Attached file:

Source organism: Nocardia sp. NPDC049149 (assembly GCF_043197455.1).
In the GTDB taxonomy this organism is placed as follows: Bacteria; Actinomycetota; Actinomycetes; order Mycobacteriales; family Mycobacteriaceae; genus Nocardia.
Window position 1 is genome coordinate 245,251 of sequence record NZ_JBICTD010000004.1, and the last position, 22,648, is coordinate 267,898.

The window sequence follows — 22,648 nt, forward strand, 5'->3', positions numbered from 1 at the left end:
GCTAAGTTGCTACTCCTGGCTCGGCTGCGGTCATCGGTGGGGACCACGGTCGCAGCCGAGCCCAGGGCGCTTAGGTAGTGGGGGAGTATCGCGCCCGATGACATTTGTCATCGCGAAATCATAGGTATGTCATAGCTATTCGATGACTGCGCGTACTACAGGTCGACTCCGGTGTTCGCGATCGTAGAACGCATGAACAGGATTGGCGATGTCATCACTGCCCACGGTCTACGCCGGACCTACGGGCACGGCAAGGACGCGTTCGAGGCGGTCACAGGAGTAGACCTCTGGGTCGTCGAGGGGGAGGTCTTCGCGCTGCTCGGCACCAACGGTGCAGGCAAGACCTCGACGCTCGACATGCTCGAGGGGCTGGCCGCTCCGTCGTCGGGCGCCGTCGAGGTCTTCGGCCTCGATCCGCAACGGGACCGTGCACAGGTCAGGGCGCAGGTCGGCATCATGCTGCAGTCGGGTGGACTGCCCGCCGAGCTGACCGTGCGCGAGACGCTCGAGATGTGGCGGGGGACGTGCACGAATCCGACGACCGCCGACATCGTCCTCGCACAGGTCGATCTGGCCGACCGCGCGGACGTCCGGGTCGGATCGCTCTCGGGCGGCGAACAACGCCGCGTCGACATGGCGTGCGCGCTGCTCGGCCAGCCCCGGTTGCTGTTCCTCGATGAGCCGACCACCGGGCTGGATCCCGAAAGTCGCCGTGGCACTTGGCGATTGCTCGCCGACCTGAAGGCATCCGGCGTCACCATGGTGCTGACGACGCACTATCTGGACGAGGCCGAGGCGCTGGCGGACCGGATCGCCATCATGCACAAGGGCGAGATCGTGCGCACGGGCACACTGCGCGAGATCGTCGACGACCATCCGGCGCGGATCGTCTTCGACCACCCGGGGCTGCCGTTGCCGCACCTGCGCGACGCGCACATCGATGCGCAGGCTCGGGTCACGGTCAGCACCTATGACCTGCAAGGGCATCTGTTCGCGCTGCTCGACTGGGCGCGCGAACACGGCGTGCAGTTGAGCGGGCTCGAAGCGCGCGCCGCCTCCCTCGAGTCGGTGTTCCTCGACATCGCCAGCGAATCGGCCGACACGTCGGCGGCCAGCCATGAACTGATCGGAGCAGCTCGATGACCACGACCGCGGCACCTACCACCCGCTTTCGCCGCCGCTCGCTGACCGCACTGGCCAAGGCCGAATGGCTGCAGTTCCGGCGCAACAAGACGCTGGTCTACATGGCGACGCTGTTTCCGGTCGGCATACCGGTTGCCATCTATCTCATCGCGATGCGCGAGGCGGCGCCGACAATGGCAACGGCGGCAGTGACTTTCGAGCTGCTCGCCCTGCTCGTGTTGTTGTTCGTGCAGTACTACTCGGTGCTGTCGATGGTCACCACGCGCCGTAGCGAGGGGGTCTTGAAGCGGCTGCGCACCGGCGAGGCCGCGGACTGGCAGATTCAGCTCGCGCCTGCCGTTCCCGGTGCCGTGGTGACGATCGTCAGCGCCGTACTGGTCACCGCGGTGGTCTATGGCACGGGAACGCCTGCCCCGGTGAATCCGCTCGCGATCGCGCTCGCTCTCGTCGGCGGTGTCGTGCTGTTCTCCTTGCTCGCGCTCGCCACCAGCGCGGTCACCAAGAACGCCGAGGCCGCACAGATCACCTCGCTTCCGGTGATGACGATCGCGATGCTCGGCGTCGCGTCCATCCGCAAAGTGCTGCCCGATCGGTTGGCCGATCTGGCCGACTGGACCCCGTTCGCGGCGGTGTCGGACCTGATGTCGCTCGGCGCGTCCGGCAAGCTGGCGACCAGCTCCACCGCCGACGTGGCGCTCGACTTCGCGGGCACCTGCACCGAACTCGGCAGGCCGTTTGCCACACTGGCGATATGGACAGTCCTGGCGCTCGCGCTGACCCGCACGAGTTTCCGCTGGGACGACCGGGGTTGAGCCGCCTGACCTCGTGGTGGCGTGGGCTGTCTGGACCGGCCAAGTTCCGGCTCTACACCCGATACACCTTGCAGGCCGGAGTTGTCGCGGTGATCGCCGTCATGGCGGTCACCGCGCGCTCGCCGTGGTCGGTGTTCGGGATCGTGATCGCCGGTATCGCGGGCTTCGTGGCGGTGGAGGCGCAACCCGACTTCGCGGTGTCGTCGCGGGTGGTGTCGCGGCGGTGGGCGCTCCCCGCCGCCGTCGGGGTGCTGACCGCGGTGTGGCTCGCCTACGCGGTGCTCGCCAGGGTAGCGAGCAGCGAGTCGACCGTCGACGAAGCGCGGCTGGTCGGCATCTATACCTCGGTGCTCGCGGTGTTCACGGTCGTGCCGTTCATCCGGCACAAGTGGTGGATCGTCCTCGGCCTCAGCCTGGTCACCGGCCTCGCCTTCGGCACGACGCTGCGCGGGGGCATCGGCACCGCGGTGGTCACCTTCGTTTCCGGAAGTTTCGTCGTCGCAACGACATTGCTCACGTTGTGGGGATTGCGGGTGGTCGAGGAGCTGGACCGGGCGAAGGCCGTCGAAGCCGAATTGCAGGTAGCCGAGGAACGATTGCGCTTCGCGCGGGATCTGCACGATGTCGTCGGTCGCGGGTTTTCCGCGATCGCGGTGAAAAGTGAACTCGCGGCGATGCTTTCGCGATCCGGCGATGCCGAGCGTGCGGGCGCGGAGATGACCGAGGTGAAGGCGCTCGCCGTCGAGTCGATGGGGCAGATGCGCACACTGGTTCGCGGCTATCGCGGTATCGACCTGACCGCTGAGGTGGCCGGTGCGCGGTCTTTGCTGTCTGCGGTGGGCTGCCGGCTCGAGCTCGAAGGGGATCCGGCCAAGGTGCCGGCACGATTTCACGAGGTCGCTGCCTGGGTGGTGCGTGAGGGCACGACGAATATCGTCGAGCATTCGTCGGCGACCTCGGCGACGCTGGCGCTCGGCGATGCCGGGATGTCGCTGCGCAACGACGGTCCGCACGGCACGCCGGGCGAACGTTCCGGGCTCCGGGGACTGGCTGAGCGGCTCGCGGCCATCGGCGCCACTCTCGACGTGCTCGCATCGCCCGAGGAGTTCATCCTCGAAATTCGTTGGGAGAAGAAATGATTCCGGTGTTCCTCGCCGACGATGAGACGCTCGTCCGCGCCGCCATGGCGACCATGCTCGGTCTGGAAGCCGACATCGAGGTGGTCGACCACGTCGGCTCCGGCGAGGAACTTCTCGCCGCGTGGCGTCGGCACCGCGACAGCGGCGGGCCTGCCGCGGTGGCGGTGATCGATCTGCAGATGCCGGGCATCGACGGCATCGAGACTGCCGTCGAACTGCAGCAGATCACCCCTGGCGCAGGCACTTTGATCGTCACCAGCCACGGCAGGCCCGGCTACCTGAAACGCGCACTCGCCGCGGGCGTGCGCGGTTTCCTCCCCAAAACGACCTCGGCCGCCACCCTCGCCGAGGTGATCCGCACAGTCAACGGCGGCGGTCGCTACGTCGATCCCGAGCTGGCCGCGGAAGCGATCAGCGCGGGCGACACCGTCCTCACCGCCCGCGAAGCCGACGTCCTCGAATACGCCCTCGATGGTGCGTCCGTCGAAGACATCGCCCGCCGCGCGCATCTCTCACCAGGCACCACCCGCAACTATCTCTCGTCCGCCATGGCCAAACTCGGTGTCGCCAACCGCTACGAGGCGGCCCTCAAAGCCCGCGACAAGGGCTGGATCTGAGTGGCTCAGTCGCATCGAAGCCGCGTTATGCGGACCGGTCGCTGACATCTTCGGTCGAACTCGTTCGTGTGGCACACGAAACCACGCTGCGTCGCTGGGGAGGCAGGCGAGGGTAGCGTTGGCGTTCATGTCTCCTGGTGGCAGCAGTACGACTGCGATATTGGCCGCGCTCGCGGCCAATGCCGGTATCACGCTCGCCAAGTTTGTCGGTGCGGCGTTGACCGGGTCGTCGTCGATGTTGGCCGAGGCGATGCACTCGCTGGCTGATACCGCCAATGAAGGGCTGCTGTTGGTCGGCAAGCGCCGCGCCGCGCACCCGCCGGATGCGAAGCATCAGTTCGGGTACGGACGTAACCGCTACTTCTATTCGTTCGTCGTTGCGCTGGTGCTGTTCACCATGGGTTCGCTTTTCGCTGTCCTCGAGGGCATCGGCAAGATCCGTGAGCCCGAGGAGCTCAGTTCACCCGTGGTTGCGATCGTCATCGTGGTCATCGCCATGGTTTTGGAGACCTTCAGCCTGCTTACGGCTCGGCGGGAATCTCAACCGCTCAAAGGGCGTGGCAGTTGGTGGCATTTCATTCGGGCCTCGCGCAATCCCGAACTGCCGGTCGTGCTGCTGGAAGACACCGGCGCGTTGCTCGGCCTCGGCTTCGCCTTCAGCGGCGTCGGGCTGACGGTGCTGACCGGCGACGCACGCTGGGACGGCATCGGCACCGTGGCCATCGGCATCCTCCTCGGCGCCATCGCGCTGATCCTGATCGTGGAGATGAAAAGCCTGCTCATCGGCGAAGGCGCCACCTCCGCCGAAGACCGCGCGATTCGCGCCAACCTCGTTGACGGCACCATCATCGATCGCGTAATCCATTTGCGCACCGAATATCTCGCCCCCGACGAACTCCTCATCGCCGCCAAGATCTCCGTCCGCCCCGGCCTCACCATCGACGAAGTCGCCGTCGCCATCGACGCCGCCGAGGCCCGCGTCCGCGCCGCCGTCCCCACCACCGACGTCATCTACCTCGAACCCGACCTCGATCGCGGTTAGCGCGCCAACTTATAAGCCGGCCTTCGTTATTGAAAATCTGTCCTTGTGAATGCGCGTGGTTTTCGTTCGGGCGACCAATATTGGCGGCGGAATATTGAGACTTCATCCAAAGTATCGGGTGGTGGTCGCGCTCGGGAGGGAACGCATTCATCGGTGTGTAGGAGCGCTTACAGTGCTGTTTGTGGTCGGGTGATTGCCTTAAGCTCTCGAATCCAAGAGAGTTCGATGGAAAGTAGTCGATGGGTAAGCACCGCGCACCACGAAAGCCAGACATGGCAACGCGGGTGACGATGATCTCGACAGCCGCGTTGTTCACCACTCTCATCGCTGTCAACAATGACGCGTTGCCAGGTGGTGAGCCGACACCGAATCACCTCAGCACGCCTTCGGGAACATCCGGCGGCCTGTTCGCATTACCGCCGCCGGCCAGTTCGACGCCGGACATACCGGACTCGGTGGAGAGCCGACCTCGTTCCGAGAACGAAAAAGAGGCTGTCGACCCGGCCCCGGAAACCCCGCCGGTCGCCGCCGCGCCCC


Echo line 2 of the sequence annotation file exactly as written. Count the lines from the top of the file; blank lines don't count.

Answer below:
In the GTDB taxonomy this organism is placed as follows: Bacteria; Actinomycetota; Actinomycetes; order Mycobacteriales; family Mycobacteriaceae; genus Nocardia.